“I can commit the USOPC’s support as it relates to the following: Fair application of this guidance at our Olympic and Paralympic Team Trials [and] evaluation of this guidance prior to the Olympic and Paralympic Games Tokyo,” the organization’s Chief Executive Sarah Hirshland said in a press release.
While the release gave no examples of permitted protests, it linked to an 18-minute video which detailed types of demonstrations that would be allowed. They include raised fists, kneeling during the US national anthem, signs and facemasks with slogans such as “Black Lives Matter” or “Trans Lives Matter.”
The video said the protests must be limited to racial and social justice themes and that demonstrations targeting other issues such as the environment, politics, and disease awareness would not be permitted.
The video also said the International Olympic Committee (IOC) would set its own rules for the upcoming Summer Games but that the US committee would with the IOC to devise rules for protests when athletes from around the world compete in Tokyo.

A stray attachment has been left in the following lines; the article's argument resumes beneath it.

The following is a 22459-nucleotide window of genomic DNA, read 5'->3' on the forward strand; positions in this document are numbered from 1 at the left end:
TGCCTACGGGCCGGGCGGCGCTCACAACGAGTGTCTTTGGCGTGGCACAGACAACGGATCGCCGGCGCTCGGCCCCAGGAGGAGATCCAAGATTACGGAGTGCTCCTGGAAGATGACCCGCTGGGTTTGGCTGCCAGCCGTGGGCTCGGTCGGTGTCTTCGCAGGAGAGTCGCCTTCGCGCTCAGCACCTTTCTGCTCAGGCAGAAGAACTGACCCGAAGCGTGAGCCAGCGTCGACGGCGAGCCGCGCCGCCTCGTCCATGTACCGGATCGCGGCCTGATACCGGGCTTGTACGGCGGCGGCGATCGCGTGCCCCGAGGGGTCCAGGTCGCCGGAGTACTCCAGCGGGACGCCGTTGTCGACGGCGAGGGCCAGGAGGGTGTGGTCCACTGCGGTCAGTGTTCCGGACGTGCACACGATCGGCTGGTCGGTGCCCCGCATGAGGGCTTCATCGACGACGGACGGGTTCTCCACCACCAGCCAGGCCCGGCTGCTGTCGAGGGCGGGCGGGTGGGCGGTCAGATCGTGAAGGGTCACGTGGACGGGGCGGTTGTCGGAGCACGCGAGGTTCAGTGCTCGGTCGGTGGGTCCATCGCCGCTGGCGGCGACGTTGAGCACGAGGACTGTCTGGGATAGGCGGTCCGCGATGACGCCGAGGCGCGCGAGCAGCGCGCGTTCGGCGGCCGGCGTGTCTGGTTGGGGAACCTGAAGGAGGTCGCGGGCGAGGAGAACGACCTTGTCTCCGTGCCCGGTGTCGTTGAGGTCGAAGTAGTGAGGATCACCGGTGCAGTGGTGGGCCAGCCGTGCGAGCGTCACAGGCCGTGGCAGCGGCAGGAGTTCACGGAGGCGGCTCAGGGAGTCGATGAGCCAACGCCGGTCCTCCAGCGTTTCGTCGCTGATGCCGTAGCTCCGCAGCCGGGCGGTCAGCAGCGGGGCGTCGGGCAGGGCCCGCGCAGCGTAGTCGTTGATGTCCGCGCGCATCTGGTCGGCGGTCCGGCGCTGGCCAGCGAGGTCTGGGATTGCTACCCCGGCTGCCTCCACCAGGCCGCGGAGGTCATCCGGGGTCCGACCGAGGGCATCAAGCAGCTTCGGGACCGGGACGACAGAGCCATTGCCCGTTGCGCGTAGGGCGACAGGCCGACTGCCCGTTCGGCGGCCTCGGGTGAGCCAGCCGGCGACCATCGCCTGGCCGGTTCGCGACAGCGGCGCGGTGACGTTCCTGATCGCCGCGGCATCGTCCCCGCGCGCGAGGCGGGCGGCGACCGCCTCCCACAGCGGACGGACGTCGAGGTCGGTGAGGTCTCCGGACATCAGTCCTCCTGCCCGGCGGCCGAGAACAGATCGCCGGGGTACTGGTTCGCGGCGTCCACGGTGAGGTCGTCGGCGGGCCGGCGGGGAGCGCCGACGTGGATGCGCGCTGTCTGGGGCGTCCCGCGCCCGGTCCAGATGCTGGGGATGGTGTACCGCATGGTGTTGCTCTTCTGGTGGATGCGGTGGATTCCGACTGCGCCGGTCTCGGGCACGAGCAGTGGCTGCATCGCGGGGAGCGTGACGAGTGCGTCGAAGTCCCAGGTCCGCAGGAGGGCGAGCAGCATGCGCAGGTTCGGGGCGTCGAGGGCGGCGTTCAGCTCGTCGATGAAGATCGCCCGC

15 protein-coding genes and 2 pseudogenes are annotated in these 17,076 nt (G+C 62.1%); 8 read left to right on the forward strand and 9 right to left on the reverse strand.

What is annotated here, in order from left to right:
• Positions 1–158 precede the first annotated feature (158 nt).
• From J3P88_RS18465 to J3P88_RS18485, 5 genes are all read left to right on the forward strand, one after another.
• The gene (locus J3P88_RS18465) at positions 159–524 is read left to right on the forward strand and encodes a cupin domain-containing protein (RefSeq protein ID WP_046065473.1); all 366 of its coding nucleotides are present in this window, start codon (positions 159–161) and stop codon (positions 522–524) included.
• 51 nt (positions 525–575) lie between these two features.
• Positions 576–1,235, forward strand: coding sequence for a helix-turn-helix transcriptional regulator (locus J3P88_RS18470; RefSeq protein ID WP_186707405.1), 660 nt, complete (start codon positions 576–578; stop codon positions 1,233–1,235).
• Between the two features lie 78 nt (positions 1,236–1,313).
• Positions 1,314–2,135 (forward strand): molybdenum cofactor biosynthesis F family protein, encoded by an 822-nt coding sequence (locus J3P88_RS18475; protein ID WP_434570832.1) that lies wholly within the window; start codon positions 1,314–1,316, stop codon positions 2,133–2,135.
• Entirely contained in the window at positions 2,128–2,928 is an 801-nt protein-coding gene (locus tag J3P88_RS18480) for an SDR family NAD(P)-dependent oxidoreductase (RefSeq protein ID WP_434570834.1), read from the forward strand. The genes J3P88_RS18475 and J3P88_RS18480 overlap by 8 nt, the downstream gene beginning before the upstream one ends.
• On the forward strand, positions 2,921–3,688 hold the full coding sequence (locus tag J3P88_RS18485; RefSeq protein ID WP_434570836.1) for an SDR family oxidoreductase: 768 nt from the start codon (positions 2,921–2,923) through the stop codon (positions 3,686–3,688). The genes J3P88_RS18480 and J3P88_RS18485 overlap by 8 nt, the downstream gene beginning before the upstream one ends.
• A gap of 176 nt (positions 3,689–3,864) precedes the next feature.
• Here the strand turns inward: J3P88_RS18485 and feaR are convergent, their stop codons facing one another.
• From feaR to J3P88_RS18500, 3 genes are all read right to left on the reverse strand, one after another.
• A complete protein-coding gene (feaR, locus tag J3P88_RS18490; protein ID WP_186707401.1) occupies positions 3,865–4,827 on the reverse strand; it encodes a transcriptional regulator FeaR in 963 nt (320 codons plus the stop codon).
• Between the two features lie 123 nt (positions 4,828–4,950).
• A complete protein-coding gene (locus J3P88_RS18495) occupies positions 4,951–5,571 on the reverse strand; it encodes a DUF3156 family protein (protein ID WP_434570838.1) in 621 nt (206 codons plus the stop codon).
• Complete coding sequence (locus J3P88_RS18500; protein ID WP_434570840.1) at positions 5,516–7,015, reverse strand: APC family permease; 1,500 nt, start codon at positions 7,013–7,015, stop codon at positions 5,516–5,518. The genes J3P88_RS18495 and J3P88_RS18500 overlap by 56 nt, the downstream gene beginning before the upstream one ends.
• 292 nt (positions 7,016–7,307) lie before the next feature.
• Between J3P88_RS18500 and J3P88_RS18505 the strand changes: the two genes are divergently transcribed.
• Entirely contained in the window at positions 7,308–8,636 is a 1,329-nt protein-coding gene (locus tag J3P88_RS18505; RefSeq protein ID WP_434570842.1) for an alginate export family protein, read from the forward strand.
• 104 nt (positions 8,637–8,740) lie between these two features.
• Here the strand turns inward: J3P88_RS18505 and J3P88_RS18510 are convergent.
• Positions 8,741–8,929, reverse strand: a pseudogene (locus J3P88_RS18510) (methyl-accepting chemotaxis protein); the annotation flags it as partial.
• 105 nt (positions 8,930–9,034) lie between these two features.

During the 1968 Olympics in Mexico City, American gold and bronze medalists in track were suspended by the IOC from the US team and banned from the Olympic Village over raised fists during the awards ceremony. Contrary to a common belief, however, the IOC did not force US athletes Tommie Smith and Peter Norman to return their medals.
In recent years, American sporting events have featured athletes kneeling during the national anthem, protests triggered in large part by police killings of unarmed African-American suspects, often during routine encounters with law enforcement.